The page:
"Facing censorship and an angry backlash from radio stations, DJs and fans for speaking out on behalf of Native people, Cash decided to fight back."[1] He paid for a full-page ad that appeared in the August 22, 1964 issue of Billboard magazine, calling some DJs and programmers "gutless" for not playing the Ira Hayes song, and asking why they were afraid to do so. He left the question unanswered.[2]

Cash began a campaign to support the Ira Hayes song, buying and sending out more than 1,000 copies to radio stations across America.[3] By September 19, the song had reached number 3 in Billboard.[4]

In 2010, the Western Writers of America chose "The Ballad of Ira Hayes" as one of the Top 100 Western songs of all time.[5]

Track listing[edit]

No.TitleWriter(s)Length
1."As Long as the Grass Shall Grow"Peter La Farge6:10
2."Apache Tears"Cash2:34
3."Custer"La Farge2:20
4."The Talking Leaves"Cash3:55
5."The Ballad of Ira Hayes"La Farge4:07
6."Drums"La Farge5:04
7."White Girl"La Farge3:01
8."The Vanishing Race"Cash, Johnny Horton4:02
Total length:31:13

Personnel[edit]

Main[edit]

Additional personnel[edit]

  • Produced by: Don Law and Frank Jones
  • Cover Photo: Bob Cato
  • Reissue Producer: Bob Irwin
  • Digitally Mastered by: Vic Anesini, Sony Music Studios, NY (CD Reissue)
  • Liner Notes: Hugh Cherry

Charts[edit]

Album - Billboard (North America)

Year Chart Position
1964 Country Albums 2
1964 Pop Albums 47

Singles - Billboard (North America)

Year Single Chart Position
1964 "The Ballad of Ira Hayes" Country Singles 3

Reissue and revival[edit]

The album was included on the Bear Family Records box set Come Along and Ride This Train in 1984.

In 2011, after Antonino D'Ambrosio published A Heartbeat and a Guitar: Johnny Cash and the Making of Bitter Tears, there was renewed interest in the album. D'Ambrosio acted as executive producer, and also made a documentary film about, the re-recording of the songs by various artists, who were chosen for their personal interest in the album. Called Look Again To The Wind: Johnny Cash’s Bitter Tears Revisited, the album was released by Sony Masterworks in 2014.[6]

The documentary is We're Still Here: Johnny Cash's Bitter Tears Revisited.[7] It first aired on PBS on February 1, 2016, and was scheduled to re-air in November 2016.[1]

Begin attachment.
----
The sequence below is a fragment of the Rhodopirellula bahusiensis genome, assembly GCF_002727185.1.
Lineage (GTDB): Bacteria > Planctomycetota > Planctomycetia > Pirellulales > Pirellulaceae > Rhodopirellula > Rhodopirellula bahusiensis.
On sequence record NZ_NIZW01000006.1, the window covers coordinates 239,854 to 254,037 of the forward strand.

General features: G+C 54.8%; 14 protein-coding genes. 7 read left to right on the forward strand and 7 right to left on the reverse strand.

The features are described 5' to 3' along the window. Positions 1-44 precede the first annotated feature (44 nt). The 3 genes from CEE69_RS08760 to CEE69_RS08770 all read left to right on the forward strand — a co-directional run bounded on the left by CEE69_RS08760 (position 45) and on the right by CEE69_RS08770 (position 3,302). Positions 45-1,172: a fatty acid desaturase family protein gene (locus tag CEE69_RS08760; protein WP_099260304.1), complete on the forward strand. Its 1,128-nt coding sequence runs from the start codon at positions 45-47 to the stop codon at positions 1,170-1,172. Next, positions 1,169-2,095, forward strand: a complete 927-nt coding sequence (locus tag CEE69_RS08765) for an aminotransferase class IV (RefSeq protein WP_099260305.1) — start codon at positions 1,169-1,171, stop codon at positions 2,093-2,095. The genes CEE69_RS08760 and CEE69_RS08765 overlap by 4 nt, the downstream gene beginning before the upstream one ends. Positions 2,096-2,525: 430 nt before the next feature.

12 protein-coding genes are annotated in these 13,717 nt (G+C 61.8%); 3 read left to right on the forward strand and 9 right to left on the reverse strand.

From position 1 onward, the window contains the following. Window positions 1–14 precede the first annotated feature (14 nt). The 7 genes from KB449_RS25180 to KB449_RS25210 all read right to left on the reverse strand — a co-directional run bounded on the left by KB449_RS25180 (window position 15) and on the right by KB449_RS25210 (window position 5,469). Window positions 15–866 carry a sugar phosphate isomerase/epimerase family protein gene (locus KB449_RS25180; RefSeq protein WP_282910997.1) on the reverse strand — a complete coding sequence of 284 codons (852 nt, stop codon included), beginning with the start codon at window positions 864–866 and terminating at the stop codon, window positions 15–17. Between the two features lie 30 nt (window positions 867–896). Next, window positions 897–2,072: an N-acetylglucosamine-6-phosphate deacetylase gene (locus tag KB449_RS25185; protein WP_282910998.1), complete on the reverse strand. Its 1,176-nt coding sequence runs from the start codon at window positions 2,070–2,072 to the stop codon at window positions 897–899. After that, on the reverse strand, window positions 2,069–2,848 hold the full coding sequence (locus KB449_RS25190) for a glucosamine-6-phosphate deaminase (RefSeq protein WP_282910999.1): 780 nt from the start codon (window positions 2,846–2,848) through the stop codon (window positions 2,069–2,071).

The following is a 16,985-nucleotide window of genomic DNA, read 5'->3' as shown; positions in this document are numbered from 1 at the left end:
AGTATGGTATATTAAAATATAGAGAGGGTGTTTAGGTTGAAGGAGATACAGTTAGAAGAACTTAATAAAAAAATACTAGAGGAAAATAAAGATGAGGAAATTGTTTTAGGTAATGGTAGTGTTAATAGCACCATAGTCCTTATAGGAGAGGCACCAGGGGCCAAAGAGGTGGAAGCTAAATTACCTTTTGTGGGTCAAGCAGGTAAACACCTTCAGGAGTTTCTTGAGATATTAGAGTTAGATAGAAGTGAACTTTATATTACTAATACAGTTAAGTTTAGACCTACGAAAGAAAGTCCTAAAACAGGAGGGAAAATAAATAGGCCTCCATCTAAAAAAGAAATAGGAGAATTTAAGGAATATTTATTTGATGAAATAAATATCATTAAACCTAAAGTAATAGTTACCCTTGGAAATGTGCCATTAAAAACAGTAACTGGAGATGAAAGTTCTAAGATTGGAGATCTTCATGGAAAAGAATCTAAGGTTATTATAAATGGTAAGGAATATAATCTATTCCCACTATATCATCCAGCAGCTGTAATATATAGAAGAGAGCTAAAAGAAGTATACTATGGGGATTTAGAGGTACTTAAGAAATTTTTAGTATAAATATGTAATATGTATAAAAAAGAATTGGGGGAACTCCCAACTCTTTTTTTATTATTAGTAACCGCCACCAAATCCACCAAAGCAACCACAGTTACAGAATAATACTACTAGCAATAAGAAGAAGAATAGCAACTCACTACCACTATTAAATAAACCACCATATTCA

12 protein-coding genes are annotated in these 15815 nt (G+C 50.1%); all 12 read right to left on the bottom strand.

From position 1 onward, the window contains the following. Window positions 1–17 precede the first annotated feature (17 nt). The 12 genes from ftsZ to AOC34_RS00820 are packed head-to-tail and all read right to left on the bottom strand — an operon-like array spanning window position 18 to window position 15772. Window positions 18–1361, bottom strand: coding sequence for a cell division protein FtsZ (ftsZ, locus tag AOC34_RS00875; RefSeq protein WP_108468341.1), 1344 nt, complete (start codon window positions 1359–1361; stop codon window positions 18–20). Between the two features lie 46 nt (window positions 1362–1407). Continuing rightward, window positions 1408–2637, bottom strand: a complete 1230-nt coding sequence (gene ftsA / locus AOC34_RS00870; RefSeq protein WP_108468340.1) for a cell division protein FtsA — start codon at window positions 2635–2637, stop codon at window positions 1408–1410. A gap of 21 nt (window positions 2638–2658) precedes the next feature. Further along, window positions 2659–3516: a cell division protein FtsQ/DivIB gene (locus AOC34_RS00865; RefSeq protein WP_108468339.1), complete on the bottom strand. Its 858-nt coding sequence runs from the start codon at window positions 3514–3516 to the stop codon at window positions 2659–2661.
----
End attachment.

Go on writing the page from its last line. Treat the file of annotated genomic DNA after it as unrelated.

Song listing[edit]

Performers shown in brackets:

  • "As Long as the Grass Shall Grow" (Gillian Welch & David Rawlings)
  • "Apache Tears" (Emmylou Harris w/the Milk Carton Kids)
  • "Custer" (Steve Earle w/the Milk Carton Kids)
  • "The Talking Leaves" (Nancy Blake w/Emmylou Harris, Gillian Welch and David Rawlings)
  • "The Ballad of Ira Hayes" (Kris Kristofferson w/Gillian Welch and David Rawlings)
  • "Drums" (Norman Blake w/Nancy Blake, Emmylou Harris, Gillian Welch and David Rawlings)
  • "Apache Tears (Reprise)" (Gillian Welch and David Rawlings)
  • "White Girl" (Milk Carton Kids)
  • "The Vanishing Race" (Rhiannon Giddens) Additional words by Rhiannon Giddens
  • "As Long as the Grass Shall Grow (Reprise)" (Nancy Blake, Gillian Welch and David Rawlings)
  • "Look Again to the Wind" (Bill Miller) Peter La Farge song not included on the original album.

References[edit]

  1. ^ a b c "Johnny Cash's Bitter Tears", PBS, February 1, 2016. Accessed February 18, 2017
  2. ^ Johnny Cash, Billboard ad, Billboard, August 22, 1964. Retrieved February 18, 2016
  3. ^ Antonino D'Ambrosio, A Heartbeat and a Guitar: Johnny Cash and the Making of Bitter Tears, Nation Books, 2011, p. 176
  4. ^ Hot Country Singles Chart, Billboard Magazine, September 19, 1964, p. 29
  5. ^ Western Writers of America (2010). "The Top 100 Western Songs". American Cowboy. Archived from the original on 10 August 2014.
  6. ^ Stephen L. Betts, "Johnny Cash's 'Bitter Tears' Fall Again: Tribute album set for 50th anniversary of iconic Cash collection", Rolling Stone, July 14, 2014. Accessed February 18, 2017
  7. ^ Bruce Sylvester, Look Again To The Wind: Johnny Cash’s Bitter Tears Revisited, Rolling Stone, September 15, 2014. Accessed February 18, 2017

External links[edit]